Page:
The insurer brought a declaratory judgment claiming that there was no policy coverage under a fraud and concealment exclusion, based on an inaccurate statement made at an examination under oath. The insurer asserted that the exclusion applied irrespective of the insured’s state of mind in making a false statement, i.e., false statement = no coverage independent of intent. The policy language apparently embodied this position.
The court still rejected it, finding that the weight of case law requires some level of intent, with the applicable test being that to void a policy for a false statement the insurer must show: “(1) the representation was false; (2) the insured knew it to be false when made or acted in bad faith; and (3) the representation was material to the risk being insured.” The court stated that Pennsylvania law “does not allow an insurer to rescind an insurance policy because of innocent mistakes by the insured, even if those mistakes involved misrepresentations of material facts.”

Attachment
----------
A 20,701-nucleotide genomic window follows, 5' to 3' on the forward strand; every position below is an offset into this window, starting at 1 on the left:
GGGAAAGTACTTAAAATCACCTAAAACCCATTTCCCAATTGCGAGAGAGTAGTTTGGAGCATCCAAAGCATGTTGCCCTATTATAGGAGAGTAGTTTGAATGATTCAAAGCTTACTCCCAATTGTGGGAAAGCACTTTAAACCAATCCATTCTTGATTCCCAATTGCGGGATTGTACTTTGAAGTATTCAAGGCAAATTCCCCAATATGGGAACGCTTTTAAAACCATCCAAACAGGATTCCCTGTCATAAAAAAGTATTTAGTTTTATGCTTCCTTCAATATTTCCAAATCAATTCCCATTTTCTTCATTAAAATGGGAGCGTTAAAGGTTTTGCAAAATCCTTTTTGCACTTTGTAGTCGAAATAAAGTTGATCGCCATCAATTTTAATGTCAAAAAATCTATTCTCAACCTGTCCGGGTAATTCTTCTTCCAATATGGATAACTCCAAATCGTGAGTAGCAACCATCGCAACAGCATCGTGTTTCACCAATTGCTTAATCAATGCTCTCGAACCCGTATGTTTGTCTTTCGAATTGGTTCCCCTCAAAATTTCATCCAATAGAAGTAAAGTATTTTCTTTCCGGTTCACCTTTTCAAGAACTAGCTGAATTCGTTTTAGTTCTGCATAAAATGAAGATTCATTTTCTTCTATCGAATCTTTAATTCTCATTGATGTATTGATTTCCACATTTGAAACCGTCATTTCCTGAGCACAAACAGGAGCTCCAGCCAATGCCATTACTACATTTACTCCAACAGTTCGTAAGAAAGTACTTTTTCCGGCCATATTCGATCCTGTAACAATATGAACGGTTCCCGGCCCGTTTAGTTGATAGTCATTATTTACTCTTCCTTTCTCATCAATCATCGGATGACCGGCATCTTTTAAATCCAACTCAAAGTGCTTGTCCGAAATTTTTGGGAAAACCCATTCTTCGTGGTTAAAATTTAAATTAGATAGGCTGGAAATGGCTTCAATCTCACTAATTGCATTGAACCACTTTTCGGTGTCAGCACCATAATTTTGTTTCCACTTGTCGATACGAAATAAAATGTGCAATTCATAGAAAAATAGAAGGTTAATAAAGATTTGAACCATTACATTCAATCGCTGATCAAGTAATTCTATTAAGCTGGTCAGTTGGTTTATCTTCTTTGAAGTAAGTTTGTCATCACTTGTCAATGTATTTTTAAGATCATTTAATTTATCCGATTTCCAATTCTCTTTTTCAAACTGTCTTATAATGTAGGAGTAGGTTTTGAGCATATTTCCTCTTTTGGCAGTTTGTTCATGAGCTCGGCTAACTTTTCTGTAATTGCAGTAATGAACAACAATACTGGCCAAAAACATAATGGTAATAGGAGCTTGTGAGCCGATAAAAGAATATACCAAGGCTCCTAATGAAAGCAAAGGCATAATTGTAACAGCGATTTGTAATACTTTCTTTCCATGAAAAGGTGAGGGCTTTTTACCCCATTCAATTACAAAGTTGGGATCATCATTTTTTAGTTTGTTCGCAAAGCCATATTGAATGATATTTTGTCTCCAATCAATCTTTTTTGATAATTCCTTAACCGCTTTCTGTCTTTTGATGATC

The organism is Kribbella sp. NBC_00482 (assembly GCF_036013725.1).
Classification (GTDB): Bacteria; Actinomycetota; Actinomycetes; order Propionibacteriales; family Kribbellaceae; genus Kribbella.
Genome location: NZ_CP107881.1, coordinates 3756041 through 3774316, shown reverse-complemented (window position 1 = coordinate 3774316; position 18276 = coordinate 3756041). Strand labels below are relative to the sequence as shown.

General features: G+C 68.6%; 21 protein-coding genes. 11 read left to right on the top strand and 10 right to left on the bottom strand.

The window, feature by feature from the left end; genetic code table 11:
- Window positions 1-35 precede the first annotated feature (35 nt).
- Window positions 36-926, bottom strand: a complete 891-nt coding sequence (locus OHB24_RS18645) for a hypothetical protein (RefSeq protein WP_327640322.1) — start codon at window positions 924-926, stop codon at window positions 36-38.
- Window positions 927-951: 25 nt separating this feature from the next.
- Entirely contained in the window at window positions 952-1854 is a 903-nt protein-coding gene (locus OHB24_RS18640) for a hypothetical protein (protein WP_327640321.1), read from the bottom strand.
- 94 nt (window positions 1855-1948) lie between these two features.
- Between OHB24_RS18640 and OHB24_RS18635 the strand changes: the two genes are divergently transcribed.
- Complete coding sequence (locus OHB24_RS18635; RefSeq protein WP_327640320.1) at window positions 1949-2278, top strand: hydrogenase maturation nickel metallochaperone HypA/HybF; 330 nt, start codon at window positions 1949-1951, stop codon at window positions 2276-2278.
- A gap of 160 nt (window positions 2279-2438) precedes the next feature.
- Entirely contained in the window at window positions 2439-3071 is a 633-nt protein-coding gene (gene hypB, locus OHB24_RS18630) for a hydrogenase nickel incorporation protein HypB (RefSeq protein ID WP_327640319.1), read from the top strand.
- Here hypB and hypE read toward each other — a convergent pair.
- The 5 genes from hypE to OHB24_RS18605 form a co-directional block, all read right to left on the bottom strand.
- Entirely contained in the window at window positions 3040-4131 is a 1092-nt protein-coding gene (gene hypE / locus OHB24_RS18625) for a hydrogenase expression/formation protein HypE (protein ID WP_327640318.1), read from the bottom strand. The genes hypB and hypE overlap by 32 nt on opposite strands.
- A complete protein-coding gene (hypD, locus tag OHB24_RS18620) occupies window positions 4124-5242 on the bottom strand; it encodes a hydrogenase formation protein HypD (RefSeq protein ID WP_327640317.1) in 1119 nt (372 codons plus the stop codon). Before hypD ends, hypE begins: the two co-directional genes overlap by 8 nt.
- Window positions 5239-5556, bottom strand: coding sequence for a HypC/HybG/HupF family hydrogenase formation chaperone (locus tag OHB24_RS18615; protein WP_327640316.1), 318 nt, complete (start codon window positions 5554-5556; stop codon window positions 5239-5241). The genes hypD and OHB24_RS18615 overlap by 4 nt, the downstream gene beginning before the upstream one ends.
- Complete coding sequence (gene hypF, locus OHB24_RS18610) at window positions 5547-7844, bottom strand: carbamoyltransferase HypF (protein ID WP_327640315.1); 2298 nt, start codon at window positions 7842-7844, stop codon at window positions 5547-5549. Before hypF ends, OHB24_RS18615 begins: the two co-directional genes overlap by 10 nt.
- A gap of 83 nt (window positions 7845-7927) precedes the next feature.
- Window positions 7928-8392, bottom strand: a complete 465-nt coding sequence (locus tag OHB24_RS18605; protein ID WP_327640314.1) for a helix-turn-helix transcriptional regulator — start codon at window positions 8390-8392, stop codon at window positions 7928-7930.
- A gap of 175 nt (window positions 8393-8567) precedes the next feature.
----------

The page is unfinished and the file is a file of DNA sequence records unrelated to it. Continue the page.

As the insured’s state of mind remained at issue, judgment on the pleadings for the insurer could not be granted.
Date of Decision: July 7, 2016 Cincinnati Ins. Co. v. Drenocky, No. 15-762, 2016 U.S. Dist. LEXIS 87711 (M.D. Pa. July 7, 2016) (Conner, J.)
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